Let $a>3$ be an odd integer. Prove that for every positive integer $n$, the number $a^{(2^{n})}-1$ has at least $n+1$ distinct prime divisors.

This problem smells very strongly of induction, but maybe a more complex version than I am trying.

What I have done so far:

Let $a=2k+3$ for positive integers $k$.

Proof by induction.

Base case:

If $n=1$, then $a^{(2^n)}-1$ must have at least one prime divisor (it's greater than 1).

So now assume for $n=k$, that is, $a^{(2^k)}-1$ has at least $k+1$ distinct prime divisors.

So let $a^{(2^k)}-1=p_1 \cdot p_2 \cdot p_3 \cdots p_k \cdot p_{k+1} \cdot m$ for some positive integer $n$ and for distinct primes $p_1, \;p_2, \;p_3, \; \cdots , \;p_{k+1}$.

Now consider $n=k+1$. If $n=k+1$ then the given equation becomes $(p_1 \cdot p_2 \cdot p_3 \cdots p_k \cdot p_{k+1} \cdot m+1)^2-1=(p_1 \cdot p_2 \cdot p_3 \cdots p_k \cdot p_{k+1})(p_1 \cdot p_2 \cdot p_3 \cdots p_k \cdot p_{k+1}+2)$. Will this necessarily have $k+2$ distinct prime divisors, because if so the induction is complete?

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    $\begingroup$ but why $2*k+3$?maybe it is better $2*k+1$? $\endgroup$ – dato datuashvili Apr 10 '13 at 4:52
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    $\begingroup$ because $a$ is odd and $a>3$ so $a \geq 5$. $\endgroup$ – John Marty Apr 10 '13 at 4:54
  • $\begingroup$ aa ok clear.sorry $\endgroup$ – dato datuashvili Apr 10 '13 at 4:55

$$ a^{2^{n+1}} - 1 = \left( a^{2^n} - 1 \right) \left( a^{2^n} + 1 \right) $$ and $$ \gcd( a^{2^n} - 1 , a^{2^n} + 1 ) = 2. $$

  • $\begingroup$ so therefore $a^{2^{k+1}}-1$ has $k+2$ distinct prime divisors. Right? $\endgroup$ – John Marty Apr 10 '13 at 5:03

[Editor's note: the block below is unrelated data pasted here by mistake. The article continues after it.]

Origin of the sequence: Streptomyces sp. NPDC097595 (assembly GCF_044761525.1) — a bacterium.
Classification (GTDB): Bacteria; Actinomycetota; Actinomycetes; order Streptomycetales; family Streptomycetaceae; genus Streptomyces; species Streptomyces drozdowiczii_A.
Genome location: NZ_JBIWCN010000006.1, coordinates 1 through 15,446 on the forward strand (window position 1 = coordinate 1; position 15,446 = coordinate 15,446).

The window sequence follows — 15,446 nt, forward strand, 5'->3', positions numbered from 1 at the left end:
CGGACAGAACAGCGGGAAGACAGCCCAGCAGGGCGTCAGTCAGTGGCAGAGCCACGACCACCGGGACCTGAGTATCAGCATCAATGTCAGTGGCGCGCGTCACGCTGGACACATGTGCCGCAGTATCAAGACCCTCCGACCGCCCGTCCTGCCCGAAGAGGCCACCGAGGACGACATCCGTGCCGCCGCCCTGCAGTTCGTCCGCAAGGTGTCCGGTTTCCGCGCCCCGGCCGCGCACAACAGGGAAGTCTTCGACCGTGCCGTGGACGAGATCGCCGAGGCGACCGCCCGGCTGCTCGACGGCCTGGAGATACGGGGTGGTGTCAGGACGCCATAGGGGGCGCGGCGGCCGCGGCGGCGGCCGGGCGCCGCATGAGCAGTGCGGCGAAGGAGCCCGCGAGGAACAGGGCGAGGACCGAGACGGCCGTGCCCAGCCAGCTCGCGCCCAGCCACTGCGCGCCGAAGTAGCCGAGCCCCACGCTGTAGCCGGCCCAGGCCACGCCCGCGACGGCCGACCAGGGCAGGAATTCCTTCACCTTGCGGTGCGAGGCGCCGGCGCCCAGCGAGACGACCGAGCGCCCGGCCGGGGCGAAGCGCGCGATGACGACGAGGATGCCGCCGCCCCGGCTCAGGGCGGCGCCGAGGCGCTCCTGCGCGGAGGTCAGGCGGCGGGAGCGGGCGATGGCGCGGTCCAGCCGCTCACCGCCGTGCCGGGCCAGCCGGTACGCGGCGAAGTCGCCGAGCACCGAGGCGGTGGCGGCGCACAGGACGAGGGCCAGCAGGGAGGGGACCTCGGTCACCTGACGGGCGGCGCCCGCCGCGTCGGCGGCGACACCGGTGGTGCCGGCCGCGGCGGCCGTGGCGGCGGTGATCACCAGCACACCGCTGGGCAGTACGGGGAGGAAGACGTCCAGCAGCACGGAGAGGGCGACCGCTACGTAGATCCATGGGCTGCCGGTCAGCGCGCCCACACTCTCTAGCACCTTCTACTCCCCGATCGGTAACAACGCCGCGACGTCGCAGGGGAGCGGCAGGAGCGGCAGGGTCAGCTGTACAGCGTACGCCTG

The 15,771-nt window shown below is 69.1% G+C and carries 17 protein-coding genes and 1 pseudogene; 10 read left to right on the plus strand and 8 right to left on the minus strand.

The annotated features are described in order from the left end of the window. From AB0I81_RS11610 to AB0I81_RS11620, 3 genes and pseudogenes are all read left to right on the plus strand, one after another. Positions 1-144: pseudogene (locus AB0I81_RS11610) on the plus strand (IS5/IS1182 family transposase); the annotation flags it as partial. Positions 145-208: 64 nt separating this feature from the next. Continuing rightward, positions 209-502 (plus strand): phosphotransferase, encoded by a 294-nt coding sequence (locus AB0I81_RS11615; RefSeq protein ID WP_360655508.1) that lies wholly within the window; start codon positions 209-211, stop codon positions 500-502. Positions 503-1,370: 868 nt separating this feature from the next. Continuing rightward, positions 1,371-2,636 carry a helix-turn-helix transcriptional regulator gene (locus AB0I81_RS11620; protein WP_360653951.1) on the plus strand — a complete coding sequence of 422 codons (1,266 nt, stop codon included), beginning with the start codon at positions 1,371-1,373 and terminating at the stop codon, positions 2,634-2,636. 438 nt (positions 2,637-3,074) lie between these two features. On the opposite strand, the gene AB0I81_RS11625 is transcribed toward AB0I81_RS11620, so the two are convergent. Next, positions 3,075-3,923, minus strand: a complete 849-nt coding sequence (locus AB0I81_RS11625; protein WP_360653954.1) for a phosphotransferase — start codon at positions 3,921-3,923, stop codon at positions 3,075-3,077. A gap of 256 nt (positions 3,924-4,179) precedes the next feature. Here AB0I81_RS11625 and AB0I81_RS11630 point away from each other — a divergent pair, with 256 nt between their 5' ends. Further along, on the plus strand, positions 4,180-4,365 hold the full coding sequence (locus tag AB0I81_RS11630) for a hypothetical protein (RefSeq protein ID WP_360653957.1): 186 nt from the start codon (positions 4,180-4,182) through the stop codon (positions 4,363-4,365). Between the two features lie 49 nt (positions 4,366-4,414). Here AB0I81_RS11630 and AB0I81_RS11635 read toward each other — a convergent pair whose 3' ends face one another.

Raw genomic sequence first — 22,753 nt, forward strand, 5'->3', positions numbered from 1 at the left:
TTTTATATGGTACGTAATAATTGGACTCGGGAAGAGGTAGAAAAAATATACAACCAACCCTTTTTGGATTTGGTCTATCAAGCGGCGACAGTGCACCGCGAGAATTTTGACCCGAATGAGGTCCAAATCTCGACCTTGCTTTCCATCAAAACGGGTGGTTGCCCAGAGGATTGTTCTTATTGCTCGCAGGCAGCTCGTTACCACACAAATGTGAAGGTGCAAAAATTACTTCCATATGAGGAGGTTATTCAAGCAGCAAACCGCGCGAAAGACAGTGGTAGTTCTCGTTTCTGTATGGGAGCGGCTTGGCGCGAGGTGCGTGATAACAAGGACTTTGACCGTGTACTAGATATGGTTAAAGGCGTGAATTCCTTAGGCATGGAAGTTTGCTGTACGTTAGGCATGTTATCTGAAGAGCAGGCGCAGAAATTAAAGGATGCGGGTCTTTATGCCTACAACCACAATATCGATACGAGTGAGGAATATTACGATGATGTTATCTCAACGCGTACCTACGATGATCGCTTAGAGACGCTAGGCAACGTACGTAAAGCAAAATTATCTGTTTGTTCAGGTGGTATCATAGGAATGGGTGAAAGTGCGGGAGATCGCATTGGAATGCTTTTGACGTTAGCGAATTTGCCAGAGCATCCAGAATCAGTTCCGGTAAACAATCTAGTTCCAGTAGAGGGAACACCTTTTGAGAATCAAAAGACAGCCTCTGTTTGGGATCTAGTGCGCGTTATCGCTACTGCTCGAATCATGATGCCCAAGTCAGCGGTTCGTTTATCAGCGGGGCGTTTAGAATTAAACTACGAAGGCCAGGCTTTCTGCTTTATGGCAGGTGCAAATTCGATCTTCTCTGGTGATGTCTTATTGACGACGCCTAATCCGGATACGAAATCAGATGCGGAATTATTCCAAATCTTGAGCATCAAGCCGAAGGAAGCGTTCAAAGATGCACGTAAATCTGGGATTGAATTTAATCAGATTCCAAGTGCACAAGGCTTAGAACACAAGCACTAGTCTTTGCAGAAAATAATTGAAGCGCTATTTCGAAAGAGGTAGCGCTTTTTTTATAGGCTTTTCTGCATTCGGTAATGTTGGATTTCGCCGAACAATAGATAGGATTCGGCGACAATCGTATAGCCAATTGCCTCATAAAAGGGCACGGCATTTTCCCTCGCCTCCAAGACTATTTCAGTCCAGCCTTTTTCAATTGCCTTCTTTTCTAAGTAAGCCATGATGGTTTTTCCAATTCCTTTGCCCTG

• $\begingroup$ @JohnMarty, that's about it. $\endgroup$ – Will Jagy Apr 10 '13 at 5:06
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    $\begingroup$ Thanks so much, I'd really done most of the work and was a bit blind at the end! $\endgroup$ – John Marty Apr 10 '13 at 5:10
  • $\begingroup$ @JohnMarty, you do need to be careful about the beginning case, $n=1,$ or $a^2 - 1.$ Indeed, $3^2 - 1 = 8$ has only one prime divisor. You need to carefully work out why, with odd $a \geq 5,$ if one of $\{a-1, a+1 \}$ is a power of 2, the other one is not, i.e. has an odd prime factor. $\endgroup$ – Will Jagy Apr 10 '13 at 17:02
  • $\begingroup$ Yeah, I've taken that into account in writing my proof, despite stuffing it up in the question. There's also a slight hiccup in your argument at the end. I'm going to post a full solution soon. $\endgroup$ – John Marty Apr 10 '13 at 22:45

Let $a=2k+3$ for positive integers $k$.

Proof by induction:

Base Case: If $n=1$, then $a^2-1=(a+1)(a-1)=4(k+1)(k+2)$. As $gcd(k+1,k+2)=1$ and both $k+1$ and $k+2$ are greater than $1$, $a^2-1$ has at least $2$ distinct prime divisors.

Now assume for $n=q$, that is, assume that $a^{2^q}-1$ has at least $q+1$ distinct prime divisors ($q$ is a positive integer).

So let $a^{2^q}-1=p_1 \cdot p_2 \cdot p_3 \cdots p_k \cdot p_{k+1} \cdot m$ for some positive integer $m$ and for distinct primes $p_1, \; p_2, \; p_3, \; \dots \; p_k, \; p_{k+1}$. WLOG $p_1<p_2<p_3<p_4< \; \cdots \; p_k<p_{k+1}$.

Now, as $a^{2^q}$ is an odd square it is congruent to $1 \pmod{4}$. So $p_1=2$ and $m$ is even.

Consider $n+q+1$,

$a^{2^{q+1}}-1=a^{2^q+2^q}-1=(a^{2^q}-1)(a^{2^q}+1)=(2p_2p_3 \cdots p_{k+1} \cdot m)(2p_2p_3 \cdots p_{k+1} \cdot m +2)$ (from above)

$=4(p_2p_3 \cdots p_{k+1} \cdot m)(p_2p_3 \cdots p_{k+1} \cdot m+1)$ this is clearly divisible by the $k+1$ original primes. But as $m$ is even $(p_2p_3 \cdots p_{k+1} \cdot m+1)$ is odd and thus cannot be divisible by any of the $k+1$ original primes ($gcd(a^{2^q}-1,a^{2^q}+1)=2$). It is thus a new prime or divisible by a new prime.

Hence, $a^{2^{q+1}}-1$ is divisible by at least $q+2$ primes thus completing the induction.

Therefore, by the principle of induction, for odd positive integers $a>3$, $a^{2^n}-1$ is divisible by $n+1$ distinct primes for all positive integers $n$.

Note: the little hiccup is that you needed to establish that $m$ was even.


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